1950s Archive

Comstock Lode

Originally Published May 1953

Nevada is my adopted state and I will defend it to the death. Nowhere in the Union is so low and comfortable a way of life available as in the One Sound State, the Hard Money State, the Sagebrush State. It is, among oilier things, the only state in the Union with no public debt, no income, inheritance, sales, or other nuisance or confiscatory state imposts. It is the only state where gambling, high, wide, and handsome, flourishes around the clock, and one of two-Louisiana, I think, is the other where the saloons never close. Storey County, where I reside in the seedy grandeur of a Victorian mansion, is so poor that no offense requiring a jury trial ever reaches the bar of justice. Malefactors, including a recent murderer, are booted across the county line and told not to return.

Best of all, there are hardly any people in Nevada, only about one inhabitant for every square mile, which is as dense a population as I, after twenty odd years on Madison Avenue, care to put up with. When from my dressing room window in the morning I look across the one hundred seventy-five miles separating Virginia City from the Reese River mountains. I can comfortably reflect that there are hardly twenty odd people in the intervening countryside.

As I say, Nevada is the best of possible worlds.

But Virginia City, to one who for two decades accustomed himself to Jack and Charlie's, Henri Soulé's, and the Plaza, has its drawbacks. They arc all gastronomic. Dining out is not one of its stellar attractions. Folk from all over the world come to gape at Piper's Opera, to sit at Mark Twain's desk in the Territorial Enterprise, and to view the mine shafts through which the wealth of the Hearsts, Mackays, Floods, and Fairs once ascended.

Hut nobody, to the best of my knowledge, has ever toiled up the Gieger Grade attracted by visions of grenouilles meunière or médaillon de ris de veau Montpensier. To be sure, Old Pancake Lane, inflamed to incandescence by an old copy of GOURMET which she found in the lobby of Florence Edwards' hotel, once essayed poularde a l'estragon, but since, in some inexplicable manner, a quantity of catnip found its way into the sauce, the venture was not altogether a success.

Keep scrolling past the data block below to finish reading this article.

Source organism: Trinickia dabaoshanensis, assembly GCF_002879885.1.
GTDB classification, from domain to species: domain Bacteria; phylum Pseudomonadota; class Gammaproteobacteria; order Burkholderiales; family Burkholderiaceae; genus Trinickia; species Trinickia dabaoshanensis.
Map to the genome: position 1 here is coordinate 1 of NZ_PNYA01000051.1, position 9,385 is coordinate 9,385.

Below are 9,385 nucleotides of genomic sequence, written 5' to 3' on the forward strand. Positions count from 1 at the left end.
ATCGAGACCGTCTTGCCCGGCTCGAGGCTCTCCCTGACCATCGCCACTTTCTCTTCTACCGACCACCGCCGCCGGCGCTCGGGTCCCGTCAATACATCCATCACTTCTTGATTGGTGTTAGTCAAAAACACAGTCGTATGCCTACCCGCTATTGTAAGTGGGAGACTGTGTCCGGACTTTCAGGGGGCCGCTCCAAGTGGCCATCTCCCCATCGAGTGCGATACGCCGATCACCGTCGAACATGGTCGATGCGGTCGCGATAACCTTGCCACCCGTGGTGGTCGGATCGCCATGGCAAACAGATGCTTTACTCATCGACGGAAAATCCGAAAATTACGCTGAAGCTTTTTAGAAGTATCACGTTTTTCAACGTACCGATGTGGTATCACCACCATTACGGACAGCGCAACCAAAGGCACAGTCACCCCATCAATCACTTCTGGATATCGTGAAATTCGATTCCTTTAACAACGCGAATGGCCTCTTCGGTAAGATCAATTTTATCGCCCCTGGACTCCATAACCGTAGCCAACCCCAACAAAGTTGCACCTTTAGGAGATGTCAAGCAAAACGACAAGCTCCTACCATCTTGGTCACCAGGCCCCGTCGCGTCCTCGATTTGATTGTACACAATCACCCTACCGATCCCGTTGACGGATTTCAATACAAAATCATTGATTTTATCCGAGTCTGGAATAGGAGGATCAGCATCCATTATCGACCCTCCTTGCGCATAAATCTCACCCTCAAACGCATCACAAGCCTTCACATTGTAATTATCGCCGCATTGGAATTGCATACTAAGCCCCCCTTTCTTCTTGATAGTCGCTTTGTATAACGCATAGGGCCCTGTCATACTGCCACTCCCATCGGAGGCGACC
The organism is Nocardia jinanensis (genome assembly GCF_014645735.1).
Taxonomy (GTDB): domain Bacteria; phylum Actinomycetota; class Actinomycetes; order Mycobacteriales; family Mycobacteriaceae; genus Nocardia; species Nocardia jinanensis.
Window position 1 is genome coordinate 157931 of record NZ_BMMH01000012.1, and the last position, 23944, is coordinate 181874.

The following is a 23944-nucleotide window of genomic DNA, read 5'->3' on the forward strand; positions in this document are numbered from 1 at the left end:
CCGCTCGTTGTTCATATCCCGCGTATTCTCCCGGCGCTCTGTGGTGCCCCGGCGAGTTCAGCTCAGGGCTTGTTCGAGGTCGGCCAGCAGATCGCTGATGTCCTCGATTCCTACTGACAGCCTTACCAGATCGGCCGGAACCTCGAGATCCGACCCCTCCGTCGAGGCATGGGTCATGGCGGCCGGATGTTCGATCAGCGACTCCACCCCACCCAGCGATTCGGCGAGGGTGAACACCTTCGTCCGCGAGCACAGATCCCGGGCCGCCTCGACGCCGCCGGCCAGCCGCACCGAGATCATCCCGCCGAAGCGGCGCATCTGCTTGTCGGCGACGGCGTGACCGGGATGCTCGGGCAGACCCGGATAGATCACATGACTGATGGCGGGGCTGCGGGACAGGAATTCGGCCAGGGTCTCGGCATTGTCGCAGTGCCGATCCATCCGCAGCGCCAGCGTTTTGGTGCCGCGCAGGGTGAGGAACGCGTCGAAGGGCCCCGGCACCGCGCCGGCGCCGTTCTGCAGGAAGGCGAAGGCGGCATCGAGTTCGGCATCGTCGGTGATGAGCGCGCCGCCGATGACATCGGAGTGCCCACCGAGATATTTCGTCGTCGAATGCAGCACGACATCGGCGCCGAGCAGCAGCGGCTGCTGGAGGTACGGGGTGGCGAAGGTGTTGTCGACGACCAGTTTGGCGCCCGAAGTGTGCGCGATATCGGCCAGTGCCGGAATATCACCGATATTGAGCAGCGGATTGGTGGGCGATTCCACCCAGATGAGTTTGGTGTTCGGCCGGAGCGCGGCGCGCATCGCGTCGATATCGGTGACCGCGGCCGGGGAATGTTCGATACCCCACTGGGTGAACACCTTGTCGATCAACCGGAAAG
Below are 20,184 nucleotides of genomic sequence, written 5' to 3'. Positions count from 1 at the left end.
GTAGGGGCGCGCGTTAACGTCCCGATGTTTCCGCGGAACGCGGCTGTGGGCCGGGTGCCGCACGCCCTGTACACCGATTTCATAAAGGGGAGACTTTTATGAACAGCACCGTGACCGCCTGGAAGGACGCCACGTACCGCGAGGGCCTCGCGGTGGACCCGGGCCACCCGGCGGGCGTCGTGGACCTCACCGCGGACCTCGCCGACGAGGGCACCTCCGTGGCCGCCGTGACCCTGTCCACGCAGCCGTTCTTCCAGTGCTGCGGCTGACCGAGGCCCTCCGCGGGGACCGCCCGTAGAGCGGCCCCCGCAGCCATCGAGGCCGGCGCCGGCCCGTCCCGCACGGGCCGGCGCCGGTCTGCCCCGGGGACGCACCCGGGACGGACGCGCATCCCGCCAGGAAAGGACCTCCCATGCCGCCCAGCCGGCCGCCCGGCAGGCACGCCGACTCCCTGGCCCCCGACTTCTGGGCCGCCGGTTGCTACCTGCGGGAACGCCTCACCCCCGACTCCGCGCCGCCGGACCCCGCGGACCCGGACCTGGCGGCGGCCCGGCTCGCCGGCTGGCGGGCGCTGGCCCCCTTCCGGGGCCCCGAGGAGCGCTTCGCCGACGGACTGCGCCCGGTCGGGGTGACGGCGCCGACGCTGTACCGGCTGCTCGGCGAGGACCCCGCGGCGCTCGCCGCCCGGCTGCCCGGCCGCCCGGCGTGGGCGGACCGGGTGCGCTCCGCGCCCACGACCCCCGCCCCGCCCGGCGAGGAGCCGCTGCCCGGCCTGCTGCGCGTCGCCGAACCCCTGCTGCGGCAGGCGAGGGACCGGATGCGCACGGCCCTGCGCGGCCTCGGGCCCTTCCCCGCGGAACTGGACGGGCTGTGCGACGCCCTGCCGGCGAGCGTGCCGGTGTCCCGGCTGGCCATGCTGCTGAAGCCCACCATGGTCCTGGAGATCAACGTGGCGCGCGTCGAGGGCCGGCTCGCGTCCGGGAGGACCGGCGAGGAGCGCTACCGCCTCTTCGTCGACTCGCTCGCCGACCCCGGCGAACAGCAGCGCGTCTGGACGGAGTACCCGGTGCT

The art of dining, as decreed by Brillat-Savarin and Escoffier, should be characterized by tranquility and undertaken in devotional attitudes.

In Virginia City, within my experience anyway, it has been characterized almost altogether by tumult, uproar, and low comedy. In bonanza times, the legend has it that the fabled Washoe Club imported at vast expense a chef certified to have come from Delmonico's, and the International Hotel was the scene of unbelievable routs among the terrapin and double magnums, but that was long ago.

When we first moved to Nevada, the Comstock did indeed boast an inn that was locally believed to be conducted on a scale of almost foolish luxe. It was maintained by a one time Boston debutante who might well have been on bowing terms with, say. Bronson Alcott, and her husband, who was supposed to be a relative of unspecified proximity of the King of Sweden. Ginny could, and did, upon occasion cook very well indeed, and the prices were strictly Colony, but a great deal of the “Continental cuisine” at the Bonanza seemed to be based on the amount of vinous or spirituous liquor that could be insinuated into such usually prosaic arrangements as scrambled eggs or leg of mutton with caper sauce. An evening at table at the Bonanza Inn might as well have been spent at the bar of the Brass Rail down the street. The effect upon diners was indistinguishable, and the Attorney General of the state once suffered a severe concussion from falling down an entire flight of stairs after too much peach Melba. It was occasionally possible to discover a bit of turtle meat floating in the bath of boiling sherry which represented clear turtle soup, hut the least skirmish with the macédoine of fruits rendered a customer unfit to operate a motorcar.

More than one patron had to be helped out by his wife after a presumably innocuous dinner of calf's liver and bacon. Unsuspecting old ladies who had driven up the hill from Reno for the air and had decided to patronize the Bonanza for a light supper ended up in fist fights in the more tumultuous resorts of C Street, and the sheriff once locked up a disorderly sailor from San Francisco. The charge on the blotter was self explanatory: Continental dinner at the Bonanza.

lucius beebe,
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